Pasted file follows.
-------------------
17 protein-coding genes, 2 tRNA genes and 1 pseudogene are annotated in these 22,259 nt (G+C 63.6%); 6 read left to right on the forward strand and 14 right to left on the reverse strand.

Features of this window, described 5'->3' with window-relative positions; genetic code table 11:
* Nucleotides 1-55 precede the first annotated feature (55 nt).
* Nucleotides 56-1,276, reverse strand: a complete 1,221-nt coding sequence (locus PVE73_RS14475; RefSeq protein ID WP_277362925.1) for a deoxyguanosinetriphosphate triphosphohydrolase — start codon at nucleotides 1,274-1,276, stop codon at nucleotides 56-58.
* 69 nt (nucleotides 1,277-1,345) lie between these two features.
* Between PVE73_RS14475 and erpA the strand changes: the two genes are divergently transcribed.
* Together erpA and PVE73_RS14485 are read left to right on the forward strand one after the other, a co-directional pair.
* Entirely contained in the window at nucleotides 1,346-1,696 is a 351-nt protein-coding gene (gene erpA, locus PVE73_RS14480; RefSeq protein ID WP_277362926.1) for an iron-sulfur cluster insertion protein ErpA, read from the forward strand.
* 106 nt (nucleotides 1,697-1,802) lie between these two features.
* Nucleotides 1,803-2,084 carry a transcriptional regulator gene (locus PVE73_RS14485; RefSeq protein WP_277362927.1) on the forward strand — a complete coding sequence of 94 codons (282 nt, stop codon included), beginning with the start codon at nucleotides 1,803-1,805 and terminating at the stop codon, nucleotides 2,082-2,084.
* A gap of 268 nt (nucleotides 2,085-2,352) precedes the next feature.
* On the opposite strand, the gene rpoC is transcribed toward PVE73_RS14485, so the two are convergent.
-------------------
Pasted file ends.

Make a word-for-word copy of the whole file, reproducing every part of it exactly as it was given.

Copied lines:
17 protein-coding genes, 2 tRNA genes and 1 pseudogene are annotated in these 22,259 nt (G+C 63.6%); 6 read left to right on the forward strand and 14 right to left on the reverse strand.

Features of this window, described 5'->3' with window-relative positions; genetic code table 11:
* Nucleotides 1-55 precede the first annotated feature (55 nt).
* Nucleotides 56-1,276, reverse strand: a complete 1,221-nt coding sequence (locus PVE73_RS14475; RefSeq protein ID WP_277362925.1) for a deoxyguanosinetriphosphate triphosphohydrolase — start codon at nucleotides 1,274-1,276, stop codon at nucleotides 56-58.
* 69 nt (nucleotides 1,277-1,345) lie between these two features.
* Between PVE73_RS14475 and erpA the strand changes: the two genes are divergently transcribed.
* Together erpA and PVE73_RS14485 are read left to right on the forward strand one after the other, a co-directional pair.
* Entirely contained in the window at nucleotides 1,346-1,696 is a 351-nt protein-coding gene (gene erpA, locus PVE73_RS14480; RefSeq protein ID WP_277362926.1) for an iron-sulfur cluster insertion protein ErpA, read from the forward strand.
* 106 nt (nucleotides 1,697-1,802) lie between these two features.
* Nucleotides 1,803-2,084 carry a transcriptional regulator gene (locus PVE73_RS14485; RefSeq protein WP_277362927.1) on the forward strand — a complete coding sequence of 94 codons (282 nt, stop codon included), beginning with the start codon at nucleotides 1,803-1,805 and terminating at the stop codon, nucleotides 2,082-2,084.
* A gap of 268 nt (nucleotides 2,085-2,352) precedes the next feature.
* On the opposite strand, the gene rpoC is transcribed toward PVE73_RS14485, so the two are convergent.